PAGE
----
The relationship between the plaintiff and the defendants here is that of a business corporation and so is similar to that involved in any other business corporation. A shareholder who wishes to run for a position on a corporate board has no right to post campaign signs on the corporation’s property. Moreover, if such a shareholder wishes to distribute campaign literature to the other shareholders before the issuance of the corporation’s annual meeting announcement and proxy, such shareholder must do so at his own expense. Dublirer’s position vis a vis the cooperative here is no different. He has no constitutional right to distribute his campaign materials within the cooperative’s property simply because mailing them to the other tenant/shareholders may cost him money”.

This in the trenches argument stands in stark contrast to CAI’s propaganda statements made for public consumption that HOAs are democratic and represent the best town hall democracy in America.  If HOAs are businesses, why is the term ‘community” used rather than “cooperative”? For example, like “building vibrant, harmonious, competent cooperatives.”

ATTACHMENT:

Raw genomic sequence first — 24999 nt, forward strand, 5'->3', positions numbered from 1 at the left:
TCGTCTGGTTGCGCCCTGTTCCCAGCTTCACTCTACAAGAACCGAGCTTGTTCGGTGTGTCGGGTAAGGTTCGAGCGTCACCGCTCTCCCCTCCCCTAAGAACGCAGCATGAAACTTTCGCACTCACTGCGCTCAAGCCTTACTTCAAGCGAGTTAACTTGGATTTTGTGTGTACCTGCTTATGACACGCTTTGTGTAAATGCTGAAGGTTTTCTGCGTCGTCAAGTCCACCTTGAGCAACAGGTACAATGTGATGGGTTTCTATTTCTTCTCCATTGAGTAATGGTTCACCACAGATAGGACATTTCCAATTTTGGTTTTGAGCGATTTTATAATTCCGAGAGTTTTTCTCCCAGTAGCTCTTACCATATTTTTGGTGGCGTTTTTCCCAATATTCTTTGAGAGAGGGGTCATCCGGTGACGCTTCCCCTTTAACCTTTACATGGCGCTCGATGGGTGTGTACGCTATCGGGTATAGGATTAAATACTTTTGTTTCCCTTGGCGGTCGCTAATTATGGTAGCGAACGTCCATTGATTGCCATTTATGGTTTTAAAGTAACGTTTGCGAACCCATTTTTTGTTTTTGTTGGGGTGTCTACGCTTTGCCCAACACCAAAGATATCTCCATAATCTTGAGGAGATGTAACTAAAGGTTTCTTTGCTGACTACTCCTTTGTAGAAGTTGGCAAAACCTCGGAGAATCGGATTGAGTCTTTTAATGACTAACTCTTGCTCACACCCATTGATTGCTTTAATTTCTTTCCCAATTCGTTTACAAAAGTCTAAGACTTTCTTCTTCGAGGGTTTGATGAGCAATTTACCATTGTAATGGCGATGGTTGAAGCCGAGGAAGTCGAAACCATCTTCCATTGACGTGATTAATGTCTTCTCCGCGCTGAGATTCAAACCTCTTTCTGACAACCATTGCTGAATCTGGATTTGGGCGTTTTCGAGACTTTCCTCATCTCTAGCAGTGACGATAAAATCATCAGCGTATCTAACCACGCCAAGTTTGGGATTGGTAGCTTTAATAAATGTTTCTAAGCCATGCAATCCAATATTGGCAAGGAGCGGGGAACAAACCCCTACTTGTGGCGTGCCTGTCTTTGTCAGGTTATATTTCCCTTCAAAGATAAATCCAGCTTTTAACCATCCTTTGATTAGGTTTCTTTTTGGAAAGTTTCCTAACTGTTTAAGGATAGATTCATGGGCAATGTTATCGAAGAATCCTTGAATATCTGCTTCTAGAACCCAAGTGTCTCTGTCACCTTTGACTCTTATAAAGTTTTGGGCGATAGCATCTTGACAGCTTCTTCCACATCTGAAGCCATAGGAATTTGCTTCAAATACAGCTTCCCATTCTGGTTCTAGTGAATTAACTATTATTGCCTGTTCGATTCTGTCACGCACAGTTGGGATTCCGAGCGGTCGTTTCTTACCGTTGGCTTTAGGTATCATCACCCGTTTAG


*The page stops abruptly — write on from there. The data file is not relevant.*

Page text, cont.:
And finally, CAI makes its last ditch appeal that there are other non-constitutional protections for HOA members so the court need not introduce the Constitution into HOA-Land.  Let them remain independent principalities where hired-hand stakeholders like CAI can control and dominate.

This is CAI’s most fearful event of all, that the courts will hold HOAs as constitutional actors or state entities and subject HOAs to the 14th Amendment protections.  This state of affairs would be the death knell not of HOAs, but of the need for CAI itself.  And CAI well knows and fears this eventual outcome.

These views by CAI before the courts and not propaganda for public consumption must be made known to the media and to all state legislatures and legislators.  Then the legislators must be asked where they stand? Behind the Constitution or behind CAI?